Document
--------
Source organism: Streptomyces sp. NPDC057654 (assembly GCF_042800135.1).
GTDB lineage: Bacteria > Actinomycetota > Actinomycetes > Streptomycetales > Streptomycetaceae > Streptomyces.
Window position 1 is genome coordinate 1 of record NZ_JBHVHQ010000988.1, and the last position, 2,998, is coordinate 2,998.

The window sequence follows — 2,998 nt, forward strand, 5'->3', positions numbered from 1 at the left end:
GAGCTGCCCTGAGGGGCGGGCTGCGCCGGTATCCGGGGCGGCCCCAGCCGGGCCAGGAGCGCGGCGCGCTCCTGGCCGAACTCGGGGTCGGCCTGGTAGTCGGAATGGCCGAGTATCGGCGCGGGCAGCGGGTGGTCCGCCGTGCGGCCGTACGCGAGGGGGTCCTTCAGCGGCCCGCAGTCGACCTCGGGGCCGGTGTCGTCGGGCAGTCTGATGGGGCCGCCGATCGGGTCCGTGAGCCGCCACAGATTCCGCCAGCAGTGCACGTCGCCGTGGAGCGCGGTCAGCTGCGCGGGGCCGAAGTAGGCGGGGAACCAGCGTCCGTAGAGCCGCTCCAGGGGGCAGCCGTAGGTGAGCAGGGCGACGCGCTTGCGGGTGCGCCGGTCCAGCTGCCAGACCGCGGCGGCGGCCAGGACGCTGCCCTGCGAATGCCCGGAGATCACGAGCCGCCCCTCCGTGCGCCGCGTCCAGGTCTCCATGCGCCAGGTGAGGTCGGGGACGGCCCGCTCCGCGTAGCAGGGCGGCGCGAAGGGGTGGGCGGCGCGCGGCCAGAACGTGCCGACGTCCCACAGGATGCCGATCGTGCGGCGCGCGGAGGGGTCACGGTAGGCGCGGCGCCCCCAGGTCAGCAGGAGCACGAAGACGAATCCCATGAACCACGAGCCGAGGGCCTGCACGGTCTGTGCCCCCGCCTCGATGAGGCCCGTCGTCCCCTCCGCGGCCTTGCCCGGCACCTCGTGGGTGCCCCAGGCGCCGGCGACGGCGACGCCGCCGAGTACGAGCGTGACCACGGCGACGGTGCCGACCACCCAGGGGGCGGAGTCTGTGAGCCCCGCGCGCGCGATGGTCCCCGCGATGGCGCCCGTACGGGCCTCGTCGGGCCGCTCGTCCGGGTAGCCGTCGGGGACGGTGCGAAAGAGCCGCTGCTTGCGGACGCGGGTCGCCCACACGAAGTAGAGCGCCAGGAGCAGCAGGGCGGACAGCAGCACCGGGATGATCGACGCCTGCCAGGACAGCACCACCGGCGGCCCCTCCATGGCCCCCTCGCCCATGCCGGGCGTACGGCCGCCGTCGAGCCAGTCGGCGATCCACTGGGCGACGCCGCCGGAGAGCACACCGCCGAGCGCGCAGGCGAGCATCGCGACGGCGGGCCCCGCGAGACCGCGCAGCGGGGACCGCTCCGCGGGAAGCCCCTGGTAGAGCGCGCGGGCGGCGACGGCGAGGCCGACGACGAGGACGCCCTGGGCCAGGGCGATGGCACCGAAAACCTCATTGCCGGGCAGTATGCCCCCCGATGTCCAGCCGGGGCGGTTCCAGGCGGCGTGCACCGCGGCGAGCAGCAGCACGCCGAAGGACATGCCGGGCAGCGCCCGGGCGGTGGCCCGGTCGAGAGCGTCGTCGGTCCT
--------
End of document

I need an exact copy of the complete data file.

Source organism: Streptomyces sp. NPDC057654 (assembly GCF_042800135.1).
GTDB lineage: Bacteria > Actinomycetota > Actinomycetes > Streptomycetales > Streptomycetaceae > Streptomyces.
Window position 1 is genome coordinate 1 of record NZ_JBHVHQ010000988.1, and the last position, 2,998, is coordinate 2,998.

The window sequence follows — 2,998 nt, forward strand, 5'->3', positions numbered from 1 at the left end:
GAGCTGCCCTGAGGGGCGGGCTGCGCCGGTATCCGGGGCGGCCCCAGCCGGGCCAGGAGCGCGGCGCGCTCCTGGCCGAACTCGGGGTCGGCCTGGTAGTCGGAATGGCCGAGTATCGGCGCGGGCAGCGGGTGGTCCGCCGTGCGGCCGTACGCGAGGGGGTCCTTCAGCGGCCCGCAGTCGACCTCGGGGCCGGTGTCGTCGGGCAGTCTGATGGGGCCGCCGATCGGGTCCGTGAGCCGCCACAGATTCCGCCAGCAGTGCACGTCGCCGTGGAGCGCGGTCAGCTGCGCGGGGCCGAAGTAGGCGGGGAACCAGCGTCCGTAGAGCCGCTCCAGGGGGCAGCCGTAGGTGAGCAGGGCGACGCGCTTGCGGGTGCGCCGGTCCAGCTGCCAGACCGCGGCGGCGGCCAGGACGCTGCCCTGCGAATGCCCGGAGATCACGAGCCGCCCCTCCGTGCGCCGCGTCCAGGTCTCCATGCGCCAGGTGAGGTCGGGGACGGCCCGCTCCGCGTAGCAGGGCGGCGCGAAGGGGTGGGCGGCGCGCGGCCAGAACGTGCCGACGTCCCACAGGATGCCGATCGTGCGGCGCGCGGAGGGGTCACGGTAGGCGCGGCGCCCCCAGGTCAGCAGGAGCACGAAGACGAATCCCATGAACCACGAGCCGAGGGCCTGCACGGTCTGTGCCCCCGCCTCGATGAGGCCCGTCGTCCCCTCCGCGGCCTTGCCCGGCACCTCGTGGGTGCCCCAGGCGCCGGCGACGGCGACGCCGCCGAGTACGAGCGTGACCACGGCGACGGTGCCGACCACCCAGGGGGCGGAGTCTGTGAGCCCCGCGCGCGCGATGGTCCCCGCGATGGCGCCCGTACGGGCCTCGTCGGGCCGCTCGTCCGGGTAGCCGTCGGGGACGGTGCGAAAGAGCCGCTGCTTGCGGACGCGGGTCGCCCACACGAAGTAGAGCGCCAGGAGCAGCAGGGCGGACAGCAGCACCGGGATGATCGACGCCTGCCAGGACAGCACCACCGGCGGCCCCTCCATGGCCCCCTCGCCCATGCCGGGCGTACGGCCGCCGTCGAGCCAGTCGGCGATCCACTGGGCGACGCCGCCGGAGAGCACACCGCCGAGCGCGCAGGCGAGCATCGCGACGGCGGGCCCCGCGAGACCGCGCAGCGGGGACCGCTCCGCGGGAAGCCCCTGGTAGAGCGCGCGGGCGGCGACGGCGAGGCCGACGACGAGGACGCCCTGGGCCAGGGCGATGGCACCGAAAACCTCATTGCCGGGCAGTATGCCCCCCGATGTCCAGCCGGGGCGGTTCCAGGCGGCGTGCACCGCGGCGAGCAGCAGCACGCCGAAGGACATGCCGGGCAGCGCCCGGGCGGTGGCCCGGTCGAGAGCGTCGTCGGTCCT